Back in 1977, siblings LeRoy, Eddie, Eugene, Haini, Rudy, Kathi, Elizabeth, and Moana Wolfgramm came together to form the Jets. Eight years later, they hit the big time with their self-titled debut album. For the rest of the ’80s, they continued to enjoy huge success with hits like the Grammy-nominated Rocket 2 U. Here’s our pick of the 10 best the Jets songs of all time.
10. La-La (Means I Love You)
La-La (Means I Love You) was first recorded by the Delfonics, who scored a top 10 hit with it in 1971. Since then, it’s been covered by dozens of other artists, including Alton Ellis and the Flames, who recorded a rocksteady version in 1968; Booker T. & the M.G.’s, who recorded an instrumental cover for their 1968 album, Soul Limbo; Todd Rundgren, whose version made it onto his 1973 album, A Wizard, a True Star; and The Jets, who covered the song for their 1985 self-titled debut album.
9. Sendin’ All My Love
Magic, the Jets’ multi-platinum selling third studio album, was a critical sensation, with All Music saying that it “stands apart simply because, for all of its timeless appeal, it is remindful of youth without seeming juvenile—a formula few pop artists ever seem to master.” With its punchy appeal and slick arrangments, it went down a storm in the charts, reaching number 35 on the Billboard 200 and spawning a string of hit singles. Sendin’ All My Love didn’t climb as highly on the Billboard Hot 100 as the rest of the album’s singles, but it dominated on the dance charts, becoming the group’s first number-one hit on the Billboard Hot Dance Club Play chart.
8. You Better Dance
The Jets’ fourth studio album, Believe, only managed to make it to number 107 on the Billboard 200, but it’s still a very solid effort, with a finely tuned balance of upbeat dance floor fillers and radio-ready rock ballads. You Better Dance is a funky thriller, with the kind of deep-seated groove guaranteed to get the whole room on its feet. Released as the album’s lead single in 1989, it reached number 73 on the R&B chart, number 28 on the dance chart, and number 59 on the Billboard Hot 100.
7. Private Number
Private Number, the third single from the band’s debut album, is a great song, but it was the video that really got everyone’s attention. It opens with someone using a phone booth and ends with a shot of a falling piece of paper with the phone number 612-420-3226 written on it. In a genius piece of marketing, fans could call this “Private Number” to listen to a pre-recorded message from the band, or, if they were really lucky, even speak to members of the band in person.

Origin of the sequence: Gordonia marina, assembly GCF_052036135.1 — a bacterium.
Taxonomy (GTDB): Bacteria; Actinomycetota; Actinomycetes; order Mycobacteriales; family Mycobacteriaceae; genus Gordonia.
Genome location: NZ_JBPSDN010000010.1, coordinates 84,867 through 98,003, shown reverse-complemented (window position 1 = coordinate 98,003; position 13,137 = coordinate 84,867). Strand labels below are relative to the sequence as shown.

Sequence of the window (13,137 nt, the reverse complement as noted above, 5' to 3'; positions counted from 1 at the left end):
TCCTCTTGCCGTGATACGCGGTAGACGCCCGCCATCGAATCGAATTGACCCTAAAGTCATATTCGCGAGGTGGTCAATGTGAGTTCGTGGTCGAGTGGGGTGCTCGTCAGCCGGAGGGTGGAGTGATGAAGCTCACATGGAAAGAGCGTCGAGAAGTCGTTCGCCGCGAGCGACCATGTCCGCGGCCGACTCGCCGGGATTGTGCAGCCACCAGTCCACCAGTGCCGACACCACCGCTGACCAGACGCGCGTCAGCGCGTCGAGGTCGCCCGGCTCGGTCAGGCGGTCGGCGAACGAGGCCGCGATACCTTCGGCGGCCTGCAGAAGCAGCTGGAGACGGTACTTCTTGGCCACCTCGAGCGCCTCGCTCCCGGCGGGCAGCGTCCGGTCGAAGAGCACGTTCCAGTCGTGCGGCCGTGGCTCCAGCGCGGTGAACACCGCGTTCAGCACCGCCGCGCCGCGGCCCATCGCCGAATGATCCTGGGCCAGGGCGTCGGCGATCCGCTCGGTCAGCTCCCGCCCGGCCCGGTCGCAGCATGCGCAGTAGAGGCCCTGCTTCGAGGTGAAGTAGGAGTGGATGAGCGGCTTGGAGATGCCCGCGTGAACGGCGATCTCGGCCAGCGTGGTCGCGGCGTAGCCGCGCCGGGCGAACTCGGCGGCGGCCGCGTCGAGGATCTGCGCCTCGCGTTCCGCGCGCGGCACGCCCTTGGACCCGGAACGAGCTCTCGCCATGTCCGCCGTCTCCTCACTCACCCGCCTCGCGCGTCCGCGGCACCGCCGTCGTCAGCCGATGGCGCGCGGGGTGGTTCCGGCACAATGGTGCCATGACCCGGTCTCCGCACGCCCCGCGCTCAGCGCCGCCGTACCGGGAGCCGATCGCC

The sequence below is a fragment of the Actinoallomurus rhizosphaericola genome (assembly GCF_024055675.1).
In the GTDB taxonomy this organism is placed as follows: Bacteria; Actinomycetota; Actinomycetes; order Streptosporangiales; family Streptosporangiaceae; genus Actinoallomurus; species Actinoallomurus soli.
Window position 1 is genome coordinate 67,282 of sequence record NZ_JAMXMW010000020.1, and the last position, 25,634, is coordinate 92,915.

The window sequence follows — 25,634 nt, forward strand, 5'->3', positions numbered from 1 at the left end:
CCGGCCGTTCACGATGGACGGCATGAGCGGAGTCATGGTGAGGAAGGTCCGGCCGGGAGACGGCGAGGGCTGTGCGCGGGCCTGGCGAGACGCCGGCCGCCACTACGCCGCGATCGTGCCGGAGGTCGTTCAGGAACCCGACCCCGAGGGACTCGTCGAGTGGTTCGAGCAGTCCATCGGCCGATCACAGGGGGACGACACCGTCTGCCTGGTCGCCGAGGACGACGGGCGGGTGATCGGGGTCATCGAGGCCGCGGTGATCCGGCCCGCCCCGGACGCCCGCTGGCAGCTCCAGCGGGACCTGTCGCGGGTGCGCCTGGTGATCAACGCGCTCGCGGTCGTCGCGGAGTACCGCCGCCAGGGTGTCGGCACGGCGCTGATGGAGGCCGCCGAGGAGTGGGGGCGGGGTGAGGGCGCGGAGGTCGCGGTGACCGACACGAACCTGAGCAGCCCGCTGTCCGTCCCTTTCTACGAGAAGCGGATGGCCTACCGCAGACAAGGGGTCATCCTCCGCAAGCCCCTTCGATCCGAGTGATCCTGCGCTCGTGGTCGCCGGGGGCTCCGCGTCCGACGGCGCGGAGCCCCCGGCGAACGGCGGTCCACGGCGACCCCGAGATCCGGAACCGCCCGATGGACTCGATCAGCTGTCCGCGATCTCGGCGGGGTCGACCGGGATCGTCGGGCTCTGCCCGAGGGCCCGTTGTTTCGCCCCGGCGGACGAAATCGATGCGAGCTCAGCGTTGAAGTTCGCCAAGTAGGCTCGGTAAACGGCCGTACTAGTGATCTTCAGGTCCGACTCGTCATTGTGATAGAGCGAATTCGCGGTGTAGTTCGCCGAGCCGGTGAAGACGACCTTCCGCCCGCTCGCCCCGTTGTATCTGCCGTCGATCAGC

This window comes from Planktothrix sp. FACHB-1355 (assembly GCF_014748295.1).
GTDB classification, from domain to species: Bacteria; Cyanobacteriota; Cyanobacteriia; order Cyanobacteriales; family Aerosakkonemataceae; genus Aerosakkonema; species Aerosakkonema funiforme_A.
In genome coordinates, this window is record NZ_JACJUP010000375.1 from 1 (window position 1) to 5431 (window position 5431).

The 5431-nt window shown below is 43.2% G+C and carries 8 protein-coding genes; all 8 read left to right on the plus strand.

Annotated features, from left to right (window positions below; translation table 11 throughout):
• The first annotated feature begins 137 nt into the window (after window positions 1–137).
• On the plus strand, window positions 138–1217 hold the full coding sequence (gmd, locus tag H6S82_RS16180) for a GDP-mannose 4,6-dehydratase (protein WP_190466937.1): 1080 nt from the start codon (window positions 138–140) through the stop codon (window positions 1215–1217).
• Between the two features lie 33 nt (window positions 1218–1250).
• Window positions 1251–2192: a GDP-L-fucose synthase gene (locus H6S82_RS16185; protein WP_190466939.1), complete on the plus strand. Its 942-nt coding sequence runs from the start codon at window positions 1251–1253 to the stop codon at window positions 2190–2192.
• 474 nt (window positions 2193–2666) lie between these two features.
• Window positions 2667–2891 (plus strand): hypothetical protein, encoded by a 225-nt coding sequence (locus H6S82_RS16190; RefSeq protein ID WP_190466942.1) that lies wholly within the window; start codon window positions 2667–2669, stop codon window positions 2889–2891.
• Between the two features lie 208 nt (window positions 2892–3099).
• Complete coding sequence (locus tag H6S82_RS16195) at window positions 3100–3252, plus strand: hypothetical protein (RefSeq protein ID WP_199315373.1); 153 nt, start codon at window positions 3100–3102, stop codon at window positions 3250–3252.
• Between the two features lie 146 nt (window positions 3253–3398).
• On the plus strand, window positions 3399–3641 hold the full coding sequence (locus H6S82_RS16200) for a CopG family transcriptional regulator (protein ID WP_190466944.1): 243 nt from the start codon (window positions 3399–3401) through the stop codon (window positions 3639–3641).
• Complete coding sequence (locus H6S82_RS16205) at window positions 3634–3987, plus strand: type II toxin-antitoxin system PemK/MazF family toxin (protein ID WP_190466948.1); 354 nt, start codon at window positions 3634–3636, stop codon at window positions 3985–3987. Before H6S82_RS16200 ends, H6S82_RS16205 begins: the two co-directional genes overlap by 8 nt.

6. I Do You
By the time the Jets came to release their third album, Magic, in 1989, Eugene Wolfgramm had departed the group to form Boys Club with Joe Pasquale. But even though it’s hard not to miss his vocals and his congos, the album is too good to get hung up about it. I Do You is one of its best moments, not to mention one of its most successful ones. Released as the album’s second single, it reached number 20 on the Billboard Hot 100 and number 19 on the R&B chart.
5. Rocket 2 U
Written and produced by Bobby Nunn and featuring a note-perfect lead vocal performance from Haini Wolfgramm, Rocket 2 U was one of the major successes of the Jets’ third studio album, Magic. Not only did it shoot to number six on the Billboard Hot 100 and number 5 on the R&B chart to become the second highest-charting single on the album, but it also earned enough positive critical praise to scoop a nomination for Best R&B Performance by a Duo or Group with Vocals at the 31st Grammy Awards in 1989.
4. Cross My Broken Heart
Magic shifted enough copies to eventually go multi-platinum, and Cross My Broken Heart was one of the songs that helped get it there. Released as the album’s lead single, it climbed all the way to number seven on the US Billboard Hot 100. It later got a fresh flurry of attention when it was included on the soundtrack to Eddie Murphy’s Beverly Hills Cop II.
3. Make It Real
According to Moana Wolfgramm, Make It Real was a last-minute addition to the album Magic. “Make It Real was given to us at the eleventh hour. We needed a slow ballad when we were finishing up the last tracks for the Magic album. Our manager Don Powell, Linda Mallah and Rick Kelly wrote this song and it was simple yet very catchy,” she explained. Released as a single in April 1989, it became one of their biggest hits, reaching the top ten on the Billboard Hot 100 (their final single ever to do so) and hitting the number one spot on the adult contemporary chart.
2. You Got It All
When Elizabeth Wolfgramm recorded the vocals for You Got It All, she was only 11 years old. Too young to connect with the romantic nature of the lyrics, her manager told her to imagine she was singing the song to a puppy. It worked, resulting in one of the group’s earliest big hits. Released in early 1987, it peaked at number three on the Billboard Hot 100 and spent two weeks at the top of the adult contemporary chart.
1. Crush on You
Curiosity, the Jets’ first ever single, may have made some waves in the r&b charts, but it was their second single that really bought the attention of the world to their door. Released in March 1986 from their debut album The Jets, Crush on You climbed all the way to number three on the Billboard Hot 100. It was also a hit on the other side of the pond, reaching number five on the UK Singles Chart.